It was in the spring of 1882 that Mr. E.J. Waite, a native of Wisconsin, planted the first orange grove in Redlands proper on two and a half acres on Center Street.
The City of Redlands was, for almost three-quarters of a century, at the heart of the largest navel orange producing region in the world, attracting people from all over the world from the late 1800’s to the late 1950’s.
In 1890, one thousand railroad cars of navels were marketed. By 1904, over one million boxes were sent out in over 9,000 railroad cars from over 30 packing houses.
Socially, the navel orange became a symbol of what tourists and the rest of the country thought about Southern California.
Today only one packing house remains to serve the needs of approximately the 2,500 acres of citrus that remains in production in the area.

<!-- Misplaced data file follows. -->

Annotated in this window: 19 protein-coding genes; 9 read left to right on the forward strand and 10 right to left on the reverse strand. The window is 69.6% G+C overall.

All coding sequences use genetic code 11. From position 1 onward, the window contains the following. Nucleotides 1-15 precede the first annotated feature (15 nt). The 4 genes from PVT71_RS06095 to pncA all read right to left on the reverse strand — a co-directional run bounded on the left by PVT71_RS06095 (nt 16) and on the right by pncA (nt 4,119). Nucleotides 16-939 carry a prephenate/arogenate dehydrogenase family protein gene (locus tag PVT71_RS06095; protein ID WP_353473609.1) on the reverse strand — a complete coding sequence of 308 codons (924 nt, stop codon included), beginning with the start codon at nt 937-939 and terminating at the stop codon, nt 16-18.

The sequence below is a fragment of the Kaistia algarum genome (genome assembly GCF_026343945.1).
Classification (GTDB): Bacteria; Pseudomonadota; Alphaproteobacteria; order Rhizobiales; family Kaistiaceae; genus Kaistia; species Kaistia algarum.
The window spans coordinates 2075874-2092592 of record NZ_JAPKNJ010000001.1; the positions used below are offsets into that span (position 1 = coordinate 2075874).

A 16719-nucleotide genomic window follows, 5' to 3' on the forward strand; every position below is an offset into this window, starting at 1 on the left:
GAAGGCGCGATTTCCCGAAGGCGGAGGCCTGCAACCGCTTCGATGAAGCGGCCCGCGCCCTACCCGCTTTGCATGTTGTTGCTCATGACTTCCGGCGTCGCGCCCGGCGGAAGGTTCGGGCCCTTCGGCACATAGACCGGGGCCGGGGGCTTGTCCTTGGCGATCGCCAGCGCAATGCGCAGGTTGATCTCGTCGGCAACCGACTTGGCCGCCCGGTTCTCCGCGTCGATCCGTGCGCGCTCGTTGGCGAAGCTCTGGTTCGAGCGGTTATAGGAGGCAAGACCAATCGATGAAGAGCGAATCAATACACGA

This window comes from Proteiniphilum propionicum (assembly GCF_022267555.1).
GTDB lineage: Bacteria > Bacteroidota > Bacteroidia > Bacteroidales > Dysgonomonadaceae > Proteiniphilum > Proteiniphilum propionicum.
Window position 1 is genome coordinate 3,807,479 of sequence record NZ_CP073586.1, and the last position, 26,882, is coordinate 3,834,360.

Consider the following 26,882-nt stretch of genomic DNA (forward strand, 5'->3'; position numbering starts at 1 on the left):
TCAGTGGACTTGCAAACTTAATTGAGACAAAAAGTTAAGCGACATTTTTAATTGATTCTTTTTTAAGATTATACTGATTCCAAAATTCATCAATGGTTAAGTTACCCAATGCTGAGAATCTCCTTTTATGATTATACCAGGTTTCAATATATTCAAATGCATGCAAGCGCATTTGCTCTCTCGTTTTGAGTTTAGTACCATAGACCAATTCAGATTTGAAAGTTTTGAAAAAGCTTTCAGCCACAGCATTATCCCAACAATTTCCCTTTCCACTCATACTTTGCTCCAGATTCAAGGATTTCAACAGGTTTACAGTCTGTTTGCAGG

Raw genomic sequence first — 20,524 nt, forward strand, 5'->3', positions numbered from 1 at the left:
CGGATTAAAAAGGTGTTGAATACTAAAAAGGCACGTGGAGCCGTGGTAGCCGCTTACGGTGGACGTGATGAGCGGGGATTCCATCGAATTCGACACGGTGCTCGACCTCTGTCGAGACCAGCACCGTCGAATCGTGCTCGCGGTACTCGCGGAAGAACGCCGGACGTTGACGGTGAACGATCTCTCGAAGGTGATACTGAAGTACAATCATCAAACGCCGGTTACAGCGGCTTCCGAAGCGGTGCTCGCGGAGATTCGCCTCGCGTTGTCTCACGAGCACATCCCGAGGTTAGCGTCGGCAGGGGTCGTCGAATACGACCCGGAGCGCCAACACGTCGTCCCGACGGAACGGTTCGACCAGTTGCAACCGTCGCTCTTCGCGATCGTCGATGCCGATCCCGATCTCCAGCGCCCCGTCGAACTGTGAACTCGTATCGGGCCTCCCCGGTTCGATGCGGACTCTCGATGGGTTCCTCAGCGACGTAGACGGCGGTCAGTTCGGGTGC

City Becomes Involved in Citrus Industry
Through money donated by its citizens and federal grants, the City acquired the Prospect Park Grove in 1968.
Additional groves were acquired in the 1970’s with park acquisition and development taxes.
In 1979, a City ordinance called for the “historical preservation of citrus” to be supported by crop receipts and park tax funds.
In 1986, the voters passed Measure “O” by an overwhelming majority to provide taxpayer funds for the strategic purchase of various lands to be maintained in perpetuity as open space – including citrus groves.
In 1996, the Citrus Preservation Commission was established to make recommendations and advise the City Council regarding the acquisition, improvement, preservation and retention of citrus properties within the City. The Citrus Preservation Commission consists of seven volunteer members who generously offer their combined 250-plus years of citrus industry expertise to help ensure the continuing presence of our citrus history.
See the Related for more information about citrus heritage in Redlands.